the past few hundred years Africa had to face an onslaught, which can be
traced separately from the HI virus. The parceling out of African
territories to Colonial governments and the ensuing damage to
traditional economies followed by bitter decades of war.
displacement of huge quantities of people resulted in economies and food
production systems being wrecked, and even till today a diagonal line
can be drawn across Africa from the Atlantic Ocean on Angola's southern
border to Sudan's border on the Red Sea. Not even taking into account
wars elsewhere on the continent or natural disasters such as drought and
Ex Zimbabwean minister
of health, Timothy Stamps said in a BBC interview in 1998, that without
a doubt the South African apartheid agents had inoculated the Zimbabwean
people with diseases such as Anthrax, Ebola and the Bubonic Plague
during the liberation war in the 70"s.
In South Africa Wouter
Basson faced charges that he headed the apartheid regimes biological
warfare and one of his objectives was to inoculate blacks with poisons
to reduce their birthrate. South Africa is unique in that social and
economic damage was politically driven without waging a full scale war.
In South Africa
millions of so called black and colored were forcibly removed from their
land and treated as third class citizens in their own country. Education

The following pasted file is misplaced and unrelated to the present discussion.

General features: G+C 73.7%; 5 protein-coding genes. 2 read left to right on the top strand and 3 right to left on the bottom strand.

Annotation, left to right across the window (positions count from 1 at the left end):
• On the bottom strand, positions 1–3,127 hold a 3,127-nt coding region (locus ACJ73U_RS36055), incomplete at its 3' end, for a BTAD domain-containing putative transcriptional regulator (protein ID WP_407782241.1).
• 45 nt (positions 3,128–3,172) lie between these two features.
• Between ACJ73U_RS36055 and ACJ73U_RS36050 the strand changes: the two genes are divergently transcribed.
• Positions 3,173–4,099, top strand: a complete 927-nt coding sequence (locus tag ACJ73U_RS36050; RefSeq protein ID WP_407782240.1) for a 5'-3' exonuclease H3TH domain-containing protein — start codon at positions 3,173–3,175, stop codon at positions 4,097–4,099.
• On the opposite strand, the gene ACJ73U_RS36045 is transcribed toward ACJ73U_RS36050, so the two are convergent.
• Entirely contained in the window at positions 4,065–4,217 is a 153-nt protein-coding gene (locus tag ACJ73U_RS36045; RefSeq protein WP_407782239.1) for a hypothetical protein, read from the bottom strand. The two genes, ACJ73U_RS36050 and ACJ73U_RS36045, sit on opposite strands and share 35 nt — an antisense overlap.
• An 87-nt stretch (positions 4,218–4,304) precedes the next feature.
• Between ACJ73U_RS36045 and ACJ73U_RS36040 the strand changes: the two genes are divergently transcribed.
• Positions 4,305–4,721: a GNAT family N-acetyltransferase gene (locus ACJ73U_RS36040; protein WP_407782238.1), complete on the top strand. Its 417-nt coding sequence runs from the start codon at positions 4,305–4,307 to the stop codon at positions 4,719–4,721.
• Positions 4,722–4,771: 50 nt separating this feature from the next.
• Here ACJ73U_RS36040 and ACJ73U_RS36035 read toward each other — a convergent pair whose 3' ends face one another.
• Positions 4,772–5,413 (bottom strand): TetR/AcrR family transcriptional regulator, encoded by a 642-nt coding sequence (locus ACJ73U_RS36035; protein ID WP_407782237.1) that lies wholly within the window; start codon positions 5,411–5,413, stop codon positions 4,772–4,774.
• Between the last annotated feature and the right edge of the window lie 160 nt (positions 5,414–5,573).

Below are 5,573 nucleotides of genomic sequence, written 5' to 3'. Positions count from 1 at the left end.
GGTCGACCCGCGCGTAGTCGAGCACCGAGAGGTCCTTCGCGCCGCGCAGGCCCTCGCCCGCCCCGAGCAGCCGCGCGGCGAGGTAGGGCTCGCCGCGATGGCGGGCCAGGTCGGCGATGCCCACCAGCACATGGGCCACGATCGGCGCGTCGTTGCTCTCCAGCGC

received by the oppressed people was designed in such a way as to
prevent them from ever empowering themselves or to compete against
"white" counterparts in the local job markets. Special
homelands were created so as to isolate blacks from the mainstream of
minority government during this time incurred huge debts to fund the
monstrosities they committed against the black people of South
Africa. This triggered massive defiance campaigns by all opposing
political movements against the Apartheid regime, spearheaded by the
ANC. When the country headed for total disaster, they released Mr.
Nelson Mandela unconditionally and started negotiating a new South
Africa, which led to democratic elections in 1994, the first in the
history of South Africa.
All over Africa,
poverty is a common denominator and it is not surprising that peoples
immune systems have been damaged. WHO (World Health Organization)
classes malnutrition as the number one killer on the African continent,
poverty being the primary factor for AIDS.
In 1998 the report by
WHO lists HIV, 8th on the killer list.